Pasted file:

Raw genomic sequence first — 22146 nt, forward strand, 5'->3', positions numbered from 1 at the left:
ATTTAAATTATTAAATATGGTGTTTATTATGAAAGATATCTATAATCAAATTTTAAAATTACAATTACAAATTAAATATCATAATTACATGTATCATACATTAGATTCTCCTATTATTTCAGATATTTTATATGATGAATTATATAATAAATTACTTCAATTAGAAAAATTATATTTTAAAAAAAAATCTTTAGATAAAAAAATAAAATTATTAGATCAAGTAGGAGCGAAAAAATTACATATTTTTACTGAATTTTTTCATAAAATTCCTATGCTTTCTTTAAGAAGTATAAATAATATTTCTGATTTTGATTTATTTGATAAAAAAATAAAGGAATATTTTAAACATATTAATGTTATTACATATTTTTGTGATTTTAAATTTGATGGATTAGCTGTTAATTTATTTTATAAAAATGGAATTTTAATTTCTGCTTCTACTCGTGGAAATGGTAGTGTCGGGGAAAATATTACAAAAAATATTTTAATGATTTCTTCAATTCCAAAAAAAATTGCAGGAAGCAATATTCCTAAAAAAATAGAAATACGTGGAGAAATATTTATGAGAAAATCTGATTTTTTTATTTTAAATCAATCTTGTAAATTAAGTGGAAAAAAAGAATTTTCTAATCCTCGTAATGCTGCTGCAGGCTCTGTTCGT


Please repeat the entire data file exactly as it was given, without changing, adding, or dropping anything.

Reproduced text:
Raw genomic sequence first — 22146 nt, forward strand, 5'->3', positions numbered from 1 at the left:
ATTTAAATTATTAAATATGGTGTTTATTATGAAAGATATCTATAATCAAATTTTAAAATTACAATTACAAATTAAATATCATAATTACATGTATCATACATTAGATTCTCCTATTATTTCAGATATTTTATATGATGAATTATATAATAAATTACTTCAATTAGAAAAATTATATTTTAAAAAAAAATCTTTAGATAAAAAAATAAAATTATTAGATCAAGTAGGAGCGAAAAAATTACATATTTTTACTGAATTTTTTCATAAAATTCCTATGCTTTCTTTAAGAAGTATAAATAATATTTCTGATTTTGATTTATTTGATAAAAAAATAAAGGAATATTTTAAACATATTAATGTTATTACATATTTTTGTGATTTTAAATTTGATGGATTAGCTGTTAATTTATTTTATAAAAATGGAATTTTAATTTCTGCTTCTACTCGTGGAAATGGTAGTGTCGGGGAAAATATTACAAAAAATATTTTAATGATTTCTTCAATTCCAAAAAAAATTGCAGGAAGCAATATTCCTAAAAAAATAGAAATACGTGGAGAAATATTTATGAGAAAATCTGATTTTTTTATTTTAAATCAATCTTGTAAATTAAGTGGAAAAAAAGAATTTTCTAATCCTCGTAATGCTGCTGCAGGCTCTGTTCGT